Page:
A recent decision by the Pensions Ombudsman sounds a warning bell for employers who fail to give proper advice to employees about the effects of tax on their pension entitlements.
In Cherry (PO-7096) the Ombudsman upheld a complaint against Mr Cherry’s employer (the Police and Crime Commissioner of South Wales ‘the Commissioner’) in relation to its failure to inform Mr Cherry of the tax penalties on his retirement benefits when he took up subsequent employment with the same employer. The Ombudsman held that the Commissioner had a duty of care, as Mr Cherry’s employer, to have informed him of the tax implications of re-employment on his retirement benefits.
Decisions by Pensions Ombudsmen will turn on their facts so this does mean that it is sometimes hard to draw firm conclusions from their decisions. However, given that the implications of this decision could result in significant cost to an employer, it is important that employers flag up when an employee’s employment changes in such a way as to result in possible changes to their tax status.
Mr Cherry, a police officer, retired on 12 June 2011 and took retirement benefits. Within one month he was offered and took up re-employment with the Commissioner. A Home Office circular on the relevant police pensions regulation explaining changes to police pensions provided that where there is a break in employment of at least one month and the employment is materially different, an employee would not lose their protected pension age. In this case, however, Mr Cherry returned within a month to exactly the same job. The Commissioner argued that it was for individuals to take their own independent financial or legal advice but the Ombudsman did not consider this to be a case of an employer giving advice; it was about the provision of relevant information to employees about the impact on his or her benefits following re-employment. It was reasonable, said the Ombudsman, to expect the Commissioner to have provided the salient information to Mr Cherry. As a consequence of the Commissioner’s failure to do so, it should reasonably meet the tax liabilities incurred by Mr Cherry.
As noted above, decisions of the Ombudsman can vary depending on the facts. In Ascough (PO-7834) the widow of a council employee argued that her deceased husband should have been considered for an ill health pension before he was made redundant. While sympathetic to Mrs Ascough, the Ombudsman found that there had been no maladministration on the part of the Council. The Ombudsman could find no evidence that Mr Ascough had been misled by his employer and further found that the decision as to the grounds of dismissal of an employee was an employment issue and not for him to consider. However, in Parr (23730/1) the Deputy Pensions Ombudsman partially upheld Mr Parr’s complaint that his employer, the Bank of New York, should have advised him that he could apply for ill-health (unreduced) early retirement as an active member of the Bank’s pension plan.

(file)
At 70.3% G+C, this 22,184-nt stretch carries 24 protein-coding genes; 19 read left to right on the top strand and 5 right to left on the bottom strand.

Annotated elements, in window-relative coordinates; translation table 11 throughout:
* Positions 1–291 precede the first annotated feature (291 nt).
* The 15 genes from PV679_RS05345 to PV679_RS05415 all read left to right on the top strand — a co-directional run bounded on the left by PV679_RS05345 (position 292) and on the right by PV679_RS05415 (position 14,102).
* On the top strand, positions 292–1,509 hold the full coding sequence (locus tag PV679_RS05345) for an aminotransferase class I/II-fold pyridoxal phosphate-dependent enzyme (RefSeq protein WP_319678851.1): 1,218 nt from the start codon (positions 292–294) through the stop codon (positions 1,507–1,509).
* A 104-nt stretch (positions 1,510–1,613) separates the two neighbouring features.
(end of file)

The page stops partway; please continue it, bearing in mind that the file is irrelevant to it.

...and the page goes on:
In the employment law context, the House of Lords ruled in Scally v Southern Health and Social Services Board  that an obligation should be implied into the contracts of employment of doctors that their employer should have taken reasonable steps to bring certain pension entitlements to the employees’ attention subject to certain conditions being met. However there is no general obligation on an employer to exercise reasonable care for an employee’s economic well-being. It is not an employer’s function to act as the employee’s financial advisor. Whilst in Parr the Deputy Pensions Ombudsman did not expressly apply Scally (although the case was considered by him), his decision endorses that position.
It is clear that an employer would be wise to ensure that it takes steps to make relevant information available to an employee so that the employee can make informed decisions. At the least, an employer should highlight any potential tax or other issues that may arise and suggest that the employee obtains advice on this. As in Cherry, a failure to do so could prove costly.